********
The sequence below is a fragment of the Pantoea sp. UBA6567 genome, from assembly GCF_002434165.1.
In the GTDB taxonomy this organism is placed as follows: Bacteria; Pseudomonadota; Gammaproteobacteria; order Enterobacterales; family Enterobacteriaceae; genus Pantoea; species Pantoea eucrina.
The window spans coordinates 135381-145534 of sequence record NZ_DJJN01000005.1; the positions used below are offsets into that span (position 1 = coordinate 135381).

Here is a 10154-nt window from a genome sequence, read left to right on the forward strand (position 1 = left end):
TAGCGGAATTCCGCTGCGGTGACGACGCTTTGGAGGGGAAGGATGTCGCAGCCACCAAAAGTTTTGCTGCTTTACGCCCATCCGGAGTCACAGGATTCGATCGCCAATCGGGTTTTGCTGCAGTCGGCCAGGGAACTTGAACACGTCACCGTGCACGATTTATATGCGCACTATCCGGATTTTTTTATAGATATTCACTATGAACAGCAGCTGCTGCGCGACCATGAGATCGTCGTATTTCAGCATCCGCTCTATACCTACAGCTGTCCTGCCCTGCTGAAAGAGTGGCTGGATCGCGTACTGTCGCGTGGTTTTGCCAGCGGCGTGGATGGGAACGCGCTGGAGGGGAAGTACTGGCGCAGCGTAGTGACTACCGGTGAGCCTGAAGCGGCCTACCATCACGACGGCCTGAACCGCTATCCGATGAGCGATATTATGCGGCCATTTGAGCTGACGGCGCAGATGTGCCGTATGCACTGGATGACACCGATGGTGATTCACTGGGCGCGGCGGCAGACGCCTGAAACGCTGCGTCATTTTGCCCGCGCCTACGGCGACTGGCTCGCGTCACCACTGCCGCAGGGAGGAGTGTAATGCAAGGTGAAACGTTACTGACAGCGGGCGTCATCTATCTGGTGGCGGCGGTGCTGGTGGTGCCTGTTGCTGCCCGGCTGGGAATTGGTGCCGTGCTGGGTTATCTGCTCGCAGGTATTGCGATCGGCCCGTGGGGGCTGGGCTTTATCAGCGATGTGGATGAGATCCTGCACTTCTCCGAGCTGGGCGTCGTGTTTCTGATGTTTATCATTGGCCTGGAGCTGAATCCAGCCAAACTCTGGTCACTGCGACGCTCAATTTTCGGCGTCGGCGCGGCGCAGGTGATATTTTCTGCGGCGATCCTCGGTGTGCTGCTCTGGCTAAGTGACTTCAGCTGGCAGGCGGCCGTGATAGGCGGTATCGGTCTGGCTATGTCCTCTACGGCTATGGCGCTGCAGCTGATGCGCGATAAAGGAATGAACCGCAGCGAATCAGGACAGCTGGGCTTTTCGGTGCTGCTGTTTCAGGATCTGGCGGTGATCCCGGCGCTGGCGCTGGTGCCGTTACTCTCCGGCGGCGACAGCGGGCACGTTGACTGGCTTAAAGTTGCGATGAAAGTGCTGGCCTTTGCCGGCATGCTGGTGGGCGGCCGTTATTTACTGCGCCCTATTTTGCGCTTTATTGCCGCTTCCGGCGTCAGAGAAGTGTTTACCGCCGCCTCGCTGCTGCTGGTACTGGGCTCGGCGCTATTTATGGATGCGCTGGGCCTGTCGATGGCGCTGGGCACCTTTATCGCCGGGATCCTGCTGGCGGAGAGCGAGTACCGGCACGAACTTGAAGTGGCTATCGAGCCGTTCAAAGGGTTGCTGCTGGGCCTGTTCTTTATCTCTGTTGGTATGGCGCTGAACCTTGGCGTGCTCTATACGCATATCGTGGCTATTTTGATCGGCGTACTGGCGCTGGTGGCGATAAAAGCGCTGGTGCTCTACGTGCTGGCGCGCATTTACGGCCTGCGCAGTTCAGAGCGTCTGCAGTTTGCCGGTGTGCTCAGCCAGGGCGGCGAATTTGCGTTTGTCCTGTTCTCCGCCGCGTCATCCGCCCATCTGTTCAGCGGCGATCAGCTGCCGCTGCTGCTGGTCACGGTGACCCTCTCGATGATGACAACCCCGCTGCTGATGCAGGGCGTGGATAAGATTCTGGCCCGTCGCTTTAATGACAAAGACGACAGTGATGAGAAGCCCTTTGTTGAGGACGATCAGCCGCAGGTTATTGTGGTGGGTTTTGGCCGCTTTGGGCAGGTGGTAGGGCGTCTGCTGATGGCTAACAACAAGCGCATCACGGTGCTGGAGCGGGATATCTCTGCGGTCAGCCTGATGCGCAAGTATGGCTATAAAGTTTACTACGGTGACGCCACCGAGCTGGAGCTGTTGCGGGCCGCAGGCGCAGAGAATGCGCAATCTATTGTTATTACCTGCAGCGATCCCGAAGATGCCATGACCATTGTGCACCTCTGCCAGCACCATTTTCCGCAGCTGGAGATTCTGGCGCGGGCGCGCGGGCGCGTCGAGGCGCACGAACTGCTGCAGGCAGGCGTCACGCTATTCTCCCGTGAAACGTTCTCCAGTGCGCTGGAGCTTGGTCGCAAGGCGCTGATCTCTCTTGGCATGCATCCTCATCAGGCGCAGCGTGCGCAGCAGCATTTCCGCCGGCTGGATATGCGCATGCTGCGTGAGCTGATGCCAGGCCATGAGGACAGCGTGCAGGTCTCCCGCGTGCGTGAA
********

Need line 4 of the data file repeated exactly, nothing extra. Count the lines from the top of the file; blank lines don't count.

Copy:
Here is a 10154-nt window from a genome sequence, read left to right on the forward strand (position 1 = left end):